Whether or not you choose any of the Easycare range, you'll find some good info on their site on why/how to choose the most appropriate boots for your horse & situation. Ringing/emailing Easycare is helpful too, as they can tell you which one(s) they'd advise & why.
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post #8 of 11 Old 03-23-2012, 07:15 PM
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Quote:
Originally Posted by spirit88 View Post
We ride our horse hard and over rough ground just did shoes two weeks ago and there already wearing out.
There's one reason to consider rubber over steel - being yielding, they tend to wear a lot better.
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post #9 of 11 Old 03-27-2012, 02:19 PM Thread Starter
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Thank You do much. I found the duct tape helped because he still has deepseparation up the middle of the frog. He is a bit flat footed so I thought thst the area was tender.
After having the 1 chiropractic adjustment his front right doesnt seems to hit the front left anymore which was determined by greasing one side snd seeing if it was trsnsfered to other foot.
The wear I saw on his left hoof my farrier says is uncommon they usually hit above the hoof so the hoof attrition was from an old injury.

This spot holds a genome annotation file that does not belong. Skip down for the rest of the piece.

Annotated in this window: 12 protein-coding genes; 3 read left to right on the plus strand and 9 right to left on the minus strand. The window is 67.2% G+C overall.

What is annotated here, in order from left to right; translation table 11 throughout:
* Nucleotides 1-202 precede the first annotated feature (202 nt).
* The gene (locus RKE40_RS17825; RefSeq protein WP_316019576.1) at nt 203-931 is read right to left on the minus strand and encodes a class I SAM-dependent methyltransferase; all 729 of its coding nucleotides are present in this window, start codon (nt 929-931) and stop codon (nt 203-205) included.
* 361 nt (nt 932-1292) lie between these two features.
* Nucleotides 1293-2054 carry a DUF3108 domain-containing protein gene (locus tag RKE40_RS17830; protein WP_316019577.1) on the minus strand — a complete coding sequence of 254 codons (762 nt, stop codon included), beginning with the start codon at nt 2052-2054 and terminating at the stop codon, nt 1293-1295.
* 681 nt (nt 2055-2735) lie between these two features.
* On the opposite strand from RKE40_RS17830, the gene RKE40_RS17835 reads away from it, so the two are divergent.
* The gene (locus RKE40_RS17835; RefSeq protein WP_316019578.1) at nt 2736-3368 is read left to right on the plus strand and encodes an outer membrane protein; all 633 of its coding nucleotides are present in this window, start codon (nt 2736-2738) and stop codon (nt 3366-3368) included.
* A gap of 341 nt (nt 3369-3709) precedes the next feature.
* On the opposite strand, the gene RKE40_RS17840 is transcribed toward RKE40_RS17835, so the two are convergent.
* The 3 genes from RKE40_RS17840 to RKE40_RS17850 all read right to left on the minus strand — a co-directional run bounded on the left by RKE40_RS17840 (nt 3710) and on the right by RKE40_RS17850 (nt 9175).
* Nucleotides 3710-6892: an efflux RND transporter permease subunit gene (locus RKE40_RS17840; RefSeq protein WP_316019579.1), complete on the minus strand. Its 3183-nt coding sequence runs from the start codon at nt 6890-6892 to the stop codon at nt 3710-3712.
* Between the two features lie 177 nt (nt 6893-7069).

He is doing well but boy does his feet fly every which way when we are going.
Thanks You Loosie Sorry I am getting to you a lil late to you.
I mastered photo bucket but still my tablet tells me I need wifi connect.
BTW Macho is doing good so full of p nd vinegar.
I think I' v become a lil paranoid expecting problems.
I want to capture Gus' s gait as well as his humming for the internet. It's priceless.
Happy Trails always
Macho`s 4ever Mama
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post #10 of 11 Old 03-27-2012, 02:23 PM Thread Starter
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Quote:
Originally Posted by calicokatt View Post
Different boots work well for different hoof shapes, and different conformations. I find that boas work very well on a horse with a VERY upright hoof and pastern (great for club feet). Old mac's work well on your run of the mill hoof, but don't hold up well for very long rides. My favorites were the easy boot glove, but they don't work on an oval hoof. Most important thing with any boot is to take your measurements and be sure that the hoof fits into the measurement range they give, if not, you may need to look at a different style of boot...
Kathy
Thank you maubr that's domething I can get for Macho